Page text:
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We exchanged some words about Glenn Gould and Keith Jarrett, both in-studio hummers, as I untangle a mess of cables. I off-handedly make a comment about a copy of Psychotic Reactions and Carburetor Dung sitting nearby with a bookmark nestled halfway through. Mitchel answers that he’s attempting to get into the mind of a critic in the wake of the album’s release. “You’re not a critic, are you?” He asks. I’m not sure how to answer.
I enjoyed the conversation, though I did feel myself falling back on stock music journalist questions, from time to time, as Papini and Mitchel passed the mic back and forth. It wasn’t so much out of habit as a genuine interest in the goings-on of a band the week of their sophomore release. By outward appearances, things appear mostly the same in their lives, but the buzz generated by the release of the band’s self-titled debut in 2012 has certainly amped up expectations for the record’s followup.
“It’s impossible for me to tell a story from Point A to Point B,” Rodney Anonymous explains off-handedly, toward the top of our interview. “I take a lot of detours.” You’ll figure that out soon enough, of course. The Dead Milkman’s mind and mouth move just about as quickly as you’d expect from the guy who wrote “Stuart.” Thirty years after forming the band, the frontman has yet to slow down, even in the face of the compressed disc he severely aggravated leaping off a stack of amps at a recent show.
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His taste in music has also refused to stay still (off-handedly jabbing his bandmates for their love of Wilco), with an outright refusal to listening to anything old, save, perhaps for the occasional Clash song. No one’s made of stone, after all. With that in mind, I probably should have seen it coming when he suggested we mean at a spot just off of Philadelphia’s South Street called Digitalferret.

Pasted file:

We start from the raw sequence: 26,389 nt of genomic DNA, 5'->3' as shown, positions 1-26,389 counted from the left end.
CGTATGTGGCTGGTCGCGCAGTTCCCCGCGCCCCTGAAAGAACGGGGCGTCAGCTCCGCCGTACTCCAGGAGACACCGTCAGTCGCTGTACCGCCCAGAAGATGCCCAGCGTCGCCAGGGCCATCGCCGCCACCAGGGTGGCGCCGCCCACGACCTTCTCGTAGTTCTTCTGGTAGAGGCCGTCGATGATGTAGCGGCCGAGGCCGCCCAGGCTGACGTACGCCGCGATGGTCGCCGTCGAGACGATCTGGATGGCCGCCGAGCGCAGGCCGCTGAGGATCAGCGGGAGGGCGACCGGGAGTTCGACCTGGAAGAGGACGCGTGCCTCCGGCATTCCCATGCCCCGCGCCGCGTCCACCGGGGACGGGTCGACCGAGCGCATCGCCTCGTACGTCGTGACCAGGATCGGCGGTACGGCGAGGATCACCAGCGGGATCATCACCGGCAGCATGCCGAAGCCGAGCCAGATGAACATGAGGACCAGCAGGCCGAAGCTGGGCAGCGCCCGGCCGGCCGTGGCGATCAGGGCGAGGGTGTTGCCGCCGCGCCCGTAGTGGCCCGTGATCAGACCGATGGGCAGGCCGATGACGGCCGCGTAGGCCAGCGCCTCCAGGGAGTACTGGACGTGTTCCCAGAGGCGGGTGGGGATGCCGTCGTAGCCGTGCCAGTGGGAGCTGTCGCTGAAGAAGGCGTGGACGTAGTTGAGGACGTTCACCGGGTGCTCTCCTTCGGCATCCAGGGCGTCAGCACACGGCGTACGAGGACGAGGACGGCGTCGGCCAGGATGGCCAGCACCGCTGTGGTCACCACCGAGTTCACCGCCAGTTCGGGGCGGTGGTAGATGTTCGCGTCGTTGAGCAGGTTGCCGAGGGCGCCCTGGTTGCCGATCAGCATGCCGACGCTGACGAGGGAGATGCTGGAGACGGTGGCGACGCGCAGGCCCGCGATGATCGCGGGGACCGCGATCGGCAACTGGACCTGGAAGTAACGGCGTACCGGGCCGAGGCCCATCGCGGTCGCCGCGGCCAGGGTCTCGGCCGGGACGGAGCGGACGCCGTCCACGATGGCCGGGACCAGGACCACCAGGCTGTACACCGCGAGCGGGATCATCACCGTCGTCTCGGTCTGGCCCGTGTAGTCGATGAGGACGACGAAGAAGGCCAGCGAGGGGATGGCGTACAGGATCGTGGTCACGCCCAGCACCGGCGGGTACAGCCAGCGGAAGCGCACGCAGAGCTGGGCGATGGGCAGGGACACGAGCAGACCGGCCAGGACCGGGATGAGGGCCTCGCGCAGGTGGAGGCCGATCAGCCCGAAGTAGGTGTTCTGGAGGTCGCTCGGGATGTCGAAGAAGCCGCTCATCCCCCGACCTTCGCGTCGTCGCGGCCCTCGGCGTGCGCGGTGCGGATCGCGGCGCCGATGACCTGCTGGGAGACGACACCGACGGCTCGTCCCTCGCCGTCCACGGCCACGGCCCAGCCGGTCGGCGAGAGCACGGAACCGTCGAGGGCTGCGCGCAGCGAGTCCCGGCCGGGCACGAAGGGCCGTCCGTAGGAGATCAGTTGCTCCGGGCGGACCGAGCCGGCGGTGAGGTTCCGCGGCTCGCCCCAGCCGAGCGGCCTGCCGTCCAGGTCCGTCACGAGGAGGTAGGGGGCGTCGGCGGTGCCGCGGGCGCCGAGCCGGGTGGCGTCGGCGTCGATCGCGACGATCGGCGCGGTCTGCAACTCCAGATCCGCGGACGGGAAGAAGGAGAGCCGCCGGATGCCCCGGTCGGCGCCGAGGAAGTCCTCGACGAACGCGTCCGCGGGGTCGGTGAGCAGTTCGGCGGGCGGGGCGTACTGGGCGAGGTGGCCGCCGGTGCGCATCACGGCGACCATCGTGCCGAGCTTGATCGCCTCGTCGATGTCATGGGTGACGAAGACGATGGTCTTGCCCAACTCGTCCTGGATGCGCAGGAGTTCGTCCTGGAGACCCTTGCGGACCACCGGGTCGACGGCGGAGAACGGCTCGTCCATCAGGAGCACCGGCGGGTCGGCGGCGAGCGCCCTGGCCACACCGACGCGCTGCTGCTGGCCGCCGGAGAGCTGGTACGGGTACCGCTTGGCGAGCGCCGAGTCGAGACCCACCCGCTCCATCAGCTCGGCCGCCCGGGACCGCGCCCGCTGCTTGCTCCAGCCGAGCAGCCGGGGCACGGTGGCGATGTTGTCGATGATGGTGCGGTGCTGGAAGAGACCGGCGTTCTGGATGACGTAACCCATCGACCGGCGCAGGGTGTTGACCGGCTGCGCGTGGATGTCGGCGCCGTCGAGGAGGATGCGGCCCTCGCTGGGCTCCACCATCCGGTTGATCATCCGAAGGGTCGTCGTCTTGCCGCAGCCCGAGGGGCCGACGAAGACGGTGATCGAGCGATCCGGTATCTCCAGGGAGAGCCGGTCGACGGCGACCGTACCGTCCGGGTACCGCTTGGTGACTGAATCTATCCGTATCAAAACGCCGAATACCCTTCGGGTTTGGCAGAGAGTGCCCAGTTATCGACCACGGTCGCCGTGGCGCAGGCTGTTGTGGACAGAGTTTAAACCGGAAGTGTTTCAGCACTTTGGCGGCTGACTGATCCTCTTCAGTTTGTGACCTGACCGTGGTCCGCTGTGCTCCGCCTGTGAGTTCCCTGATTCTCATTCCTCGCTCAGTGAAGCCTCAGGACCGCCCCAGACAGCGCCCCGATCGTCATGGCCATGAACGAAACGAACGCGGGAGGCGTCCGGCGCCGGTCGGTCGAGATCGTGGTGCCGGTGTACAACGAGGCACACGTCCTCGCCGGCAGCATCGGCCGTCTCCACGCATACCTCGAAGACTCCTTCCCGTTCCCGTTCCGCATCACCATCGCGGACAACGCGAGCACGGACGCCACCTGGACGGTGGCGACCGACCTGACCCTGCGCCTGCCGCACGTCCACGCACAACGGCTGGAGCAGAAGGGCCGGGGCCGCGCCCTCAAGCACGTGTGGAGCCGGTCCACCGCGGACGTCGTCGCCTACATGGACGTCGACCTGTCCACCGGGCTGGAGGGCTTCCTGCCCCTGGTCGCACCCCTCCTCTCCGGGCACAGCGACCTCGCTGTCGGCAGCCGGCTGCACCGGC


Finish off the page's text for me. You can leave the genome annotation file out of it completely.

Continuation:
The store is, it seems, the city’s foremost goth and industrial music store. When I arrive at around 9 on a Saturday night, the back half of the store is monopolized by a crowded table just settling in to a round of Magic the Gathering. Several employees kindly ask if they can help me when it’s pretty clear I’m not there for the card game. I spot Rodney rifling through a row of records. The scene’s proven a major influence on his more recent work, like Burn Witch Burn and 25 Cromwell Street — an despite the fact that he openly admits he’s in the place frequently, there’s always more to be found.
The shopping can wait, however. We pick up and head off to a tea place just around the corner, to talk about losing a friend and bandmate, Ronald Reagan and the miserable final years of the Milkmen’s first incarnation.